In an article for World Travel Guide, Blumenthal describes how the use of ingredients from familiar family holiday destinations—like the various kinds of seaweed “foraged from estuaries around Cornwall”—had a profound effect on local diners: “People started to cry because it just took them back. It was really quite profound to have that effect, and you realise that it just so happened that the combination of what they were hearing, tasting and seeing triggered a memory” (Bibby). I elaborate more on the relationship between food, sensation, and memory in the ambient text titled “Food, Comfort, Sensation”.
Blumenthal has performed other slightly more eccentric sound experiments as well, including one that involved bacon-and-egg ice cream. When the sound of bacon frying in a pan was played, people rated the bacon flavor of the ice cream to be more intense than the egg flavor, and vice versa when the sound was clucking chickens (Stuckey). As these examples illustrate, Blumenthal is known for turning ordinary dining experiences into evocative, multisensory performances.
In a similar vein, Boston chef Jason Bond and composer Ben Houge have joined forces to create what they call food operas. They use real-time musical scoring techniques based on Houge’s work in video games to design eating experiences that explicitly link sound and taste. Houge explains,
For each of these events, I composed a real-time generative soundtrack to accompany a multicourse meal, designed by chef Jason Bond of Bondir restaurant in Cambridge, MA. This music responds to events cued by diners, drawing on event-driven scoring techniques adapted from my work in the video game industry since 1996. Each table in the restaurant is outfitted with speakers, one for each diner, totaling thirty channels of coordinated, real-time, algorithmic, spatially deployed sound in all.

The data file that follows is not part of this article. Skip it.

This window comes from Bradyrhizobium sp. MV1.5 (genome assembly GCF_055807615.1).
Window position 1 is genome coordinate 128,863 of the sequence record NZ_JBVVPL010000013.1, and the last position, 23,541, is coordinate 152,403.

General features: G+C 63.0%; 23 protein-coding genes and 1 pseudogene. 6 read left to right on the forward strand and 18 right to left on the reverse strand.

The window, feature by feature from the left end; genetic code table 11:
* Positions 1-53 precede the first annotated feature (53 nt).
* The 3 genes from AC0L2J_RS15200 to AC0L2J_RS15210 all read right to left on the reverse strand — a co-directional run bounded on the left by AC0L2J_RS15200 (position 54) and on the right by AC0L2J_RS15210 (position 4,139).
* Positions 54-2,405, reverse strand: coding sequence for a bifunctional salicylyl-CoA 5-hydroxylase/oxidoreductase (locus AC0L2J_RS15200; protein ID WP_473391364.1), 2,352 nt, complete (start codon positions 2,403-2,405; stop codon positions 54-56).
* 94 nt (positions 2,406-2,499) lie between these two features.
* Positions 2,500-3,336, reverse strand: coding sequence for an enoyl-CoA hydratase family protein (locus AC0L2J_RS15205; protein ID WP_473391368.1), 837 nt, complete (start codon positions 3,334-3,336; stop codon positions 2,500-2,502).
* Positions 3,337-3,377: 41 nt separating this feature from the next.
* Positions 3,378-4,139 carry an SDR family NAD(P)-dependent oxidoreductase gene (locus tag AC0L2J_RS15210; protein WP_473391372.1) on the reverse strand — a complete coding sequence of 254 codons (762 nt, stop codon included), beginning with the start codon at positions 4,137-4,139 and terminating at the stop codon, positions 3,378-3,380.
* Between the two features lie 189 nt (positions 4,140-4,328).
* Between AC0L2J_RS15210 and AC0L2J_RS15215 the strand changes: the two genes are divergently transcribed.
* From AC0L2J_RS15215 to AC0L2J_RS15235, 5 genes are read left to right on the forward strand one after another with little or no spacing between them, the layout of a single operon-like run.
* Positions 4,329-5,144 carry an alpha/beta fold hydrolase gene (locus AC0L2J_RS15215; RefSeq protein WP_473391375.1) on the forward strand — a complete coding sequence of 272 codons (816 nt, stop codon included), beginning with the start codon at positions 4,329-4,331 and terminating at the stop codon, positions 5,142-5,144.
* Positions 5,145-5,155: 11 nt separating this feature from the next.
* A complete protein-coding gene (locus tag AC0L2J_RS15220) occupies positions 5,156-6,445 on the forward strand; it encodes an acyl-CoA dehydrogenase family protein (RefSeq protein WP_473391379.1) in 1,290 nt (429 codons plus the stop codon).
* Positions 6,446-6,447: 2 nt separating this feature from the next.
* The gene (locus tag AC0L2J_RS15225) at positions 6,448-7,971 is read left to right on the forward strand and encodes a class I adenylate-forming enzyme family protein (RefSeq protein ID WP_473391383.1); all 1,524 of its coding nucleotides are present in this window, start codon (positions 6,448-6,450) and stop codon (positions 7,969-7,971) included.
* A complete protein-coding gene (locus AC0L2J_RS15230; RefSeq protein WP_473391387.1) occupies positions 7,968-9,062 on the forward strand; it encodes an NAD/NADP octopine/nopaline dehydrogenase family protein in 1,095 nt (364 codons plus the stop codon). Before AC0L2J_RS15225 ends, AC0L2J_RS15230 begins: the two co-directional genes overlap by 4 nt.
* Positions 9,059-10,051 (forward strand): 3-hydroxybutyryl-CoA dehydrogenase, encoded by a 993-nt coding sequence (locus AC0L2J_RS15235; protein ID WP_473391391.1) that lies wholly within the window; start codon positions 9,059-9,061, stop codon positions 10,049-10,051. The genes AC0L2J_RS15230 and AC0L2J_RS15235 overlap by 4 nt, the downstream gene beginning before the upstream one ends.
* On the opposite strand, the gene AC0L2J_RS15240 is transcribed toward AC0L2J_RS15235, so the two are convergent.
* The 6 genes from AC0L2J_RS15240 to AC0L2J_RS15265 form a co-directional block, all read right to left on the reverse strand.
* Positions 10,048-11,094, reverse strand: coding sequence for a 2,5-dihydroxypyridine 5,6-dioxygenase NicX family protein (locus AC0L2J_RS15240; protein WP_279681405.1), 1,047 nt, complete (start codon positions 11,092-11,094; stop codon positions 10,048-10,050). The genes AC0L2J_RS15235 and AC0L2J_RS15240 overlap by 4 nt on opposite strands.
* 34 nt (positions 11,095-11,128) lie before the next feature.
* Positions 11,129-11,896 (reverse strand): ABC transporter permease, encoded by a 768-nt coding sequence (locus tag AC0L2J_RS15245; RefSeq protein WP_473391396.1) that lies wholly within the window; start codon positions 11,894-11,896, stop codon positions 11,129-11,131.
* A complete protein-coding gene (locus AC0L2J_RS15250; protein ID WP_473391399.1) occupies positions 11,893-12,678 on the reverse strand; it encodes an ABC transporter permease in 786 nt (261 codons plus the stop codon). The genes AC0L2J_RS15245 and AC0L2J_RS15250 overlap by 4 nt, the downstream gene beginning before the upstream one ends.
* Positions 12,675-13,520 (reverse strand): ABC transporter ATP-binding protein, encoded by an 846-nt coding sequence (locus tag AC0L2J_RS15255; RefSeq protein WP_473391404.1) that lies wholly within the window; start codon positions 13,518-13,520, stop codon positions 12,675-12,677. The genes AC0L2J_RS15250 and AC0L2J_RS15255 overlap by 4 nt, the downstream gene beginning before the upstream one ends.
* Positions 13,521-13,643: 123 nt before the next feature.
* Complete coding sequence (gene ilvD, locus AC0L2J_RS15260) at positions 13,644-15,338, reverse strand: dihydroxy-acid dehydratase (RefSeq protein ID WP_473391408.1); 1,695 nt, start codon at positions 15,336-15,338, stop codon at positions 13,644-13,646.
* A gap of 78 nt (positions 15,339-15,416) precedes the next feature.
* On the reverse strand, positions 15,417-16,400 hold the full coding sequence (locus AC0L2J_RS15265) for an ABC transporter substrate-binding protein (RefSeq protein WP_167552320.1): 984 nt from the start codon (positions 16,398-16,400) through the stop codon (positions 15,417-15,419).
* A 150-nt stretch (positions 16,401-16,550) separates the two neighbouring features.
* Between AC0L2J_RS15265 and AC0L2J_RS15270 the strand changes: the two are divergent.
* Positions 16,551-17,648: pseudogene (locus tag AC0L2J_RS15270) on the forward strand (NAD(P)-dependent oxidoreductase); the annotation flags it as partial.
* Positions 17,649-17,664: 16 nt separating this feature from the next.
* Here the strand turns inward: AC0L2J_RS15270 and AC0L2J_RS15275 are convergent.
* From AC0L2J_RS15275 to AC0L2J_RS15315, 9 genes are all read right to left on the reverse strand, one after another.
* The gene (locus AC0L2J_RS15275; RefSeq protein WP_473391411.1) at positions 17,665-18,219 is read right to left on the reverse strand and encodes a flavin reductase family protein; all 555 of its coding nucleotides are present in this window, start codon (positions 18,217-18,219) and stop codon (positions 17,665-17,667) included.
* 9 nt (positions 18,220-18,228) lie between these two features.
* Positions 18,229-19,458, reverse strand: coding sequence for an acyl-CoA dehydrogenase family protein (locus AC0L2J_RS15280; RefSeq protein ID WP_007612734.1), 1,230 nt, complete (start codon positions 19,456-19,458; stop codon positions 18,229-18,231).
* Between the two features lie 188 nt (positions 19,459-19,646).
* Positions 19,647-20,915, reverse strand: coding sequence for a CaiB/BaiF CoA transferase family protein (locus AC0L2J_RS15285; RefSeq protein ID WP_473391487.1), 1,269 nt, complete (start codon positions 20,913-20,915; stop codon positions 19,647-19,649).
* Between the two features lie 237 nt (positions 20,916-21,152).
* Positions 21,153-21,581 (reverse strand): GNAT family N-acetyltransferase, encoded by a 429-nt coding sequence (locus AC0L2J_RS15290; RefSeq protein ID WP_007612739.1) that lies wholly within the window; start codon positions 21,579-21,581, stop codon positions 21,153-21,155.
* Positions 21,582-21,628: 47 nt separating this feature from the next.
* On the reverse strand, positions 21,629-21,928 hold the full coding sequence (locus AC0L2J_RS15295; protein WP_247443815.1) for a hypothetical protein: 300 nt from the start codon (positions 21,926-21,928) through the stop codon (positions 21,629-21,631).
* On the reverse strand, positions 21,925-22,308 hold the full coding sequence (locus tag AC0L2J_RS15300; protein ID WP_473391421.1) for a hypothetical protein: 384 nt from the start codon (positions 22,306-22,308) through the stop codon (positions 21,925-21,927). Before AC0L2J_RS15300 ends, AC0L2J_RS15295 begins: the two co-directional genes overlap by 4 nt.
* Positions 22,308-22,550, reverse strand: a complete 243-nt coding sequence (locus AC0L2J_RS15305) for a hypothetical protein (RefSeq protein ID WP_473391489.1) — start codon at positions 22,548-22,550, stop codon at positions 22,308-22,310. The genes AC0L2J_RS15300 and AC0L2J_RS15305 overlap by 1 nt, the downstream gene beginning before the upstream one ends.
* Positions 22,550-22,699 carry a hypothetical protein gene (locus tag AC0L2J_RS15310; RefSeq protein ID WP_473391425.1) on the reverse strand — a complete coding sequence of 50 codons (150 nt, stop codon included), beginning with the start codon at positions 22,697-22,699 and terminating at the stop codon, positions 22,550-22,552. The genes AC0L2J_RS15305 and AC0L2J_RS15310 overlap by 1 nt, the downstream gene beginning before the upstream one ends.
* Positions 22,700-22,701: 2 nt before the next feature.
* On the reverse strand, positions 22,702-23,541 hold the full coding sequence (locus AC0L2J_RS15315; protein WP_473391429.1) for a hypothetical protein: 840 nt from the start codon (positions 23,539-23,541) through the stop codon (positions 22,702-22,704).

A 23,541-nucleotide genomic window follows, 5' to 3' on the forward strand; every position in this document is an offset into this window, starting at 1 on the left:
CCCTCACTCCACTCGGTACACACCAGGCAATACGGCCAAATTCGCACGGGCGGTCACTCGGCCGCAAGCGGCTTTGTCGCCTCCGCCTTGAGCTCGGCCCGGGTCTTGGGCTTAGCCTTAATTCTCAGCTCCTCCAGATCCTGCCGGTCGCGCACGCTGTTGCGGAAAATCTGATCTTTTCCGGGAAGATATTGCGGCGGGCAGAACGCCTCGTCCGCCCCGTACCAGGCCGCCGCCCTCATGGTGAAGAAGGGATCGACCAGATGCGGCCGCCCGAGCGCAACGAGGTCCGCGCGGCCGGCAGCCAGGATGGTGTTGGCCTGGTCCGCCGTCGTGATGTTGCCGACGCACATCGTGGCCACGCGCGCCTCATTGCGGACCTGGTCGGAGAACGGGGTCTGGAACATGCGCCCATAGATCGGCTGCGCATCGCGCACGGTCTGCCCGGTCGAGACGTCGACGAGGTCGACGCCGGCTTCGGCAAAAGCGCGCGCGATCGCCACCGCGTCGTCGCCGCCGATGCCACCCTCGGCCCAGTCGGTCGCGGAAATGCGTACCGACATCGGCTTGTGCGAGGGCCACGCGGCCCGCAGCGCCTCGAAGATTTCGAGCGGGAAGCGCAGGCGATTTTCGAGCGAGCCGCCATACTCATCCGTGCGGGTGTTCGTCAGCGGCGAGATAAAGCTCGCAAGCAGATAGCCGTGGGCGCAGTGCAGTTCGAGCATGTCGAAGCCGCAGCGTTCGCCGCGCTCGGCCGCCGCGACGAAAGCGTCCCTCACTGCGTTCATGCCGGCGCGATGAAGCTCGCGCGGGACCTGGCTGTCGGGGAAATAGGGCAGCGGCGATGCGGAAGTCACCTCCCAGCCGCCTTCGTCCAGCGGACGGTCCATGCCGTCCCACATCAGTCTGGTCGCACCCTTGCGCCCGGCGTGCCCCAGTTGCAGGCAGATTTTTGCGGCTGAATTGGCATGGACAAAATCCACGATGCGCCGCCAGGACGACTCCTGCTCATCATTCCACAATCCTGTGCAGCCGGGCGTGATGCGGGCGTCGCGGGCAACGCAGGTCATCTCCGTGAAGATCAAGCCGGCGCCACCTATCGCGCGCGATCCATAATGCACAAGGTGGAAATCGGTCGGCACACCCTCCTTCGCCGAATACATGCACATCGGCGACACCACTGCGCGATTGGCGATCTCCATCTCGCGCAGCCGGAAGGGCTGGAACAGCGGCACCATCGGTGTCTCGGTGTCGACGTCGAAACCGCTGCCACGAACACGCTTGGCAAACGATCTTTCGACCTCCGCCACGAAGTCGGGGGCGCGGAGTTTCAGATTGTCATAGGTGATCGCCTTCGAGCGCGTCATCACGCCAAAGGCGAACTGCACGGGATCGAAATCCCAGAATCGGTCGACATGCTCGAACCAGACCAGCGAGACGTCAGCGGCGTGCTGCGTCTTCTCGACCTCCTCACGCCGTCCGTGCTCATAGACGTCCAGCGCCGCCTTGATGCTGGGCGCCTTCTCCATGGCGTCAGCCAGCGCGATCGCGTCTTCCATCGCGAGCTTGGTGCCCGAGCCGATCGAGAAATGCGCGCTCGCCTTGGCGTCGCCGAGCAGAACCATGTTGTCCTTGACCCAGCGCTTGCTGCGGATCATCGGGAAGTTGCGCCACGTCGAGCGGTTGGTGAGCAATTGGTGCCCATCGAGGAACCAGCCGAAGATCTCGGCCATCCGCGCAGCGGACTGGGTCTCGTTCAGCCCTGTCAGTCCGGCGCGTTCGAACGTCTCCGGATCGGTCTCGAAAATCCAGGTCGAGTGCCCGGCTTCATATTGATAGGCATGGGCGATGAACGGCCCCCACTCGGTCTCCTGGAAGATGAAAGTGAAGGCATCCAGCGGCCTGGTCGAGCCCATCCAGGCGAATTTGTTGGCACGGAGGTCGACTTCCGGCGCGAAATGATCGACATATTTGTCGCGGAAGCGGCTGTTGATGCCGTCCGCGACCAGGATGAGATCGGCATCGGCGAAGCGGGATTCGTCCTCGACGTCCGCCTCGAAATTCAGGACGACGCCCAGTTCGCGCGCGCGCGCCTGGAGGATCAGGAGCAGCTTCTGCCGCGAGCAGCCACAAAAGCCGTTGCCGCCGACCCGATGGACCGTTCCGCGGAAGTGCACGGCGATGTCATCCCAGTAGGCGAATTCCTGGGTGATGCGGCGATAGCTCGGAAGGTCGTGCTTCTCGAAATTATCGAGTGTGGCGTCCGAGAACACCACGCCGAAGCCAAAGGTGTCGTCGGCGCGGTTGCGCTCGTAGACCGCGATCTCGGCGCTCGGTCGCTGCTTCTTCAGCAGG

The concept is predicated on the acknowledgement of dining as a time-based art form, akin to film, dance, and music. I use the term “opera” for its multimedia associations, describing a hybrid, interdisciplinary work that engages and explores the junctures between multiple senses. (“Food Opera”)
Like Blumenthal, Houge and Bond are interested in defamiliarizing mundane dining experiences by heightening people’s awareness of eating as a multisensory event. They have adopted food science research for the purpose of transforming meal experiences into memorable, highly sensual performances.
I am less interested in the science behind these kinds of audio-gustatory artistic experiments than in the potential they have to enliven the ways we think about sonic composition. In multimodal composing courses, we do not typically ask students to consider how sound intersects with other senses—particularly taste, smell, and touch—to influence their experiences. Instead, students often produce compositions that are made of sound alone, or that incorporate sound into visual media like videos. This partial treatment of sound in relation to other modes and senses has consequences. As musicologist and sound studies scholar Nina Sun Eidsheim maintains,
I believe that how we think about sound matters, and that reducing a dynamic and multisensory phenomenon to a static, monodimensional one has ramifications beyond our use of the concept and metaphor of the figure of sound. My concern is that this limiting conceptualization extends to and affects all who engage with it. That is, if we reduce and limit the world we inhabit, we reduce and limit ourselves. (3)
How might we expand rather than limit our students’ experience of themselves as sentient beings moving through a world that is active and alive with ambient rhetorics? If we want students to understand how sound works as a rhetorical force in their lives, we need to give them more opportunities to experiment with sound’s distinct experiential possibilities. Alongside teaching students to make meaningful screen-based sonic texts, then, it is necessary to design occasions for them to experience firsthand how sound shapes and is shaped by all of the senses they have access to. The multisensory dining event I describe in Sound Never Tasted So Good is one such occasion, but there is ample room for more experimentation. How might projects in multimodal composition or rhetoric classrooms be enlivened in ways that account for the multisensory, material, and ecological aspects of sonic experience?